Budget cuts hit Parks Canada scientists
About 50 Parks Canada scientists across the country have either lost their jobs or their jobs are at risk under the Harper government’s cuts to Parks Canada’s budget.
Parks Canada officials have continually refused to say how many scientists – and subsequently its world-renowned science program – are affected by the $29 million cutbacks. They have also refused to give a breakdown for Banff.
But a letter from the Minister’s Panel on Ecological Integrity of Canada’s National Parks says the cuts affect 50 Parks Canada ecosystem scientists – one-third of the federal agency’s entire scientific complement.
The letter from the 11-member panel to Environment Minister Peter Kent says that 36 of these scientists have had their positions eliminated and another 14 scientists have their jobs at stake.
“These are highly-educated public servants with decades of experience in ecological restoration and understanding natural systems,” said Jacques Gérin, a former deputy minister of Environment Canada who chaired the panel from 1999 to 2001.
“These are the people who know what is happening to Canadian ecosystems and how to restore endangered species like caribou, salmon and rare plants.”
The Harper government cut $29 million from Parks Canada’s budget as part of an overall plan to eliminate 19,000 jobs across the various federal government departments and agencies in a bid to save $5.2 billion.
Parks Canada was one of the hardest hit by the budget cuts, with 1,689 employees across the country given notice that their jobs will be affected or eliminated.
Public servants who received “affected” notices won’t all necessarily lose their jobs, and in some cases their seasons and hours of work will be shortened, while “surplus” means their jobs are definitely being eliminated.
In the Banff field unit, 34 notices were sent to employees, including 22 affected and 12 surplus, including 10 voluntary. In addition, 49 vacant positions were eliminated and 18 of those were from the resource conservation branch.
Gérin also said more than one-quarter of Parks Canada’s technical specialists who support science and ecosystem management are being cut across the country: geographic information specialists, remote sensing specialists, monitoring technicians and human-wildlife conflict specialists.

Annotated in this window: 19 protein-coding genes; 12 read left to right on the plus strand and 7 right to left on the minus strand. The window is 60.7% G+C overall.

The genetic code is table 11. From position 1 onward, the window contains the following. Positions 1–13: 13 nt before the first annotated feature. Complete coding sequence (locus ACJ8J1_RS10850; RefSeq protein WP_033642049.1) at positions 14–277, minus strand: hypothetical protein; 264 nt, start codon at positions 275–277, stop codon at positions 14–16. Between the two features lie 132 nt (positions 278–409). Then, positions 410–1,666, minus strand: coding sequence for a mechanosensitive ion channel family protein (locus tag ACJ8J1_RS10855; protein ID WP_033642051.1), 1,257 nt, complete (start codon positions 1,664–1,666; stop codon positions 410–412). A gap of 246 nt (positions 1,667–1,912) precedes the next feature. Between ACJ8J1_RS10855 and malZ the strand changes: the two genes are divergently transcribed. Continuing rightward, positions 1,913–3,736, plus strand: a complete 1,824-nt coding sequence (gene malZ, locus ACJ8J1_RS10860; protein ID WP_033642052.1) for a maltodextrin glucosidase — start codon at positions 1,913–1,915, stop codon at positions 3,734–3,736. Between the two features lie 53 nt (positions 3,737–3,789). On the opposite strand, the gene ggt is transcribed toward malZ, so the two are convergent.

Experts say reducing Parks Canada’s ability for science flies in the face of the federal agency’s mandate, which specifies that all decisions affecting national parks must first consider ecological integrity.
Conservationists say the watering down of Parks Canada’s science capacity show the Harper government’s “contempt for science and knowledge-based decision-making”.
They also say it is a clear reflection of the way priorities have dramatically shifted within Parks Canada in the last few years, from one of conservation to more of a business model.
Mike McIvor, president of Bow Valley Naturalists, said it took Parks Canada a long time to develop significant capacity for its science program and it’s alarming to see it diminish.
“They built up their science capacity and all the good work that has been done is completely discounted,” he said.
“It is shameful for the federal government and shameful for senior Parks Canada management.”
Through the years, Banff has developed its science capacity, studying grizzly bears, wolves, elk and cougars.
“We understand so much more than we did when the whole process began – not that we go as far yet as we should,” McIvor said.
“We certainly have a good idea of what we need to be doing to retain not only individual species, but the processes that they are a part of, and that takes a lot of work.”
But there is still more work to be done, including how the onward march of global warming may affect species.
“We don’t, for example, know very much about insects. We don’t know their role and we don’t even know what’s here,” McIvor said. “When we don’t know what’s here, that’s when we start losing species.”
Gérin said the federal government spin is these budget cuts are about “finding efficiencies” and there will be “no reduction in service.” “Such spin is simply nonsense,” he said. “Parks Canada is being gutted.”
Gérin said a decade ago a panel of experts he chaired concluded Canada’s national treasures were indeed in danger and the minister of the day accepted all of the report’s recommendations.
He said the recommendations included increasing scientific understanding and capacity to monitor ecological health, restoring degraded park lands, rebuilding relationships with Aboriginal peoples and developing better programs for Canadians to learn about and connect to the natural world.
“Successive governments took these recommendations seriously and Parks Canada developed a world-class monitoring and science program,” Gérin said.
“All these achievements are now at risk: they will be eliminated or dramatically undermined. Is it too late to reconsider before we undo a decade of great progress?”
The Canadian Parks and Wilderness Society (CPAWS) says the research Parks Canada’s scientists have done in the past – from wildlife movement corridors to aquatic connectivity – is internationally recognized.
“By cutting down the research capacity, we’re not only impacting how effectively our parks can be managed, but influencing Canada’s ability to contribute to ecological research on an international scale, and in that way these cuts will be noticed far beyond the boundaries of our national parks,” said Sarah Elmeligi, senior conservation planner for the group’s southern Alberta chapter.
“The National Parks Act also stipulates managing for ecological integrity must be the number one priority, but in order to address that part of the mandate we need to make sure our ecological integrity research is robust and current.”
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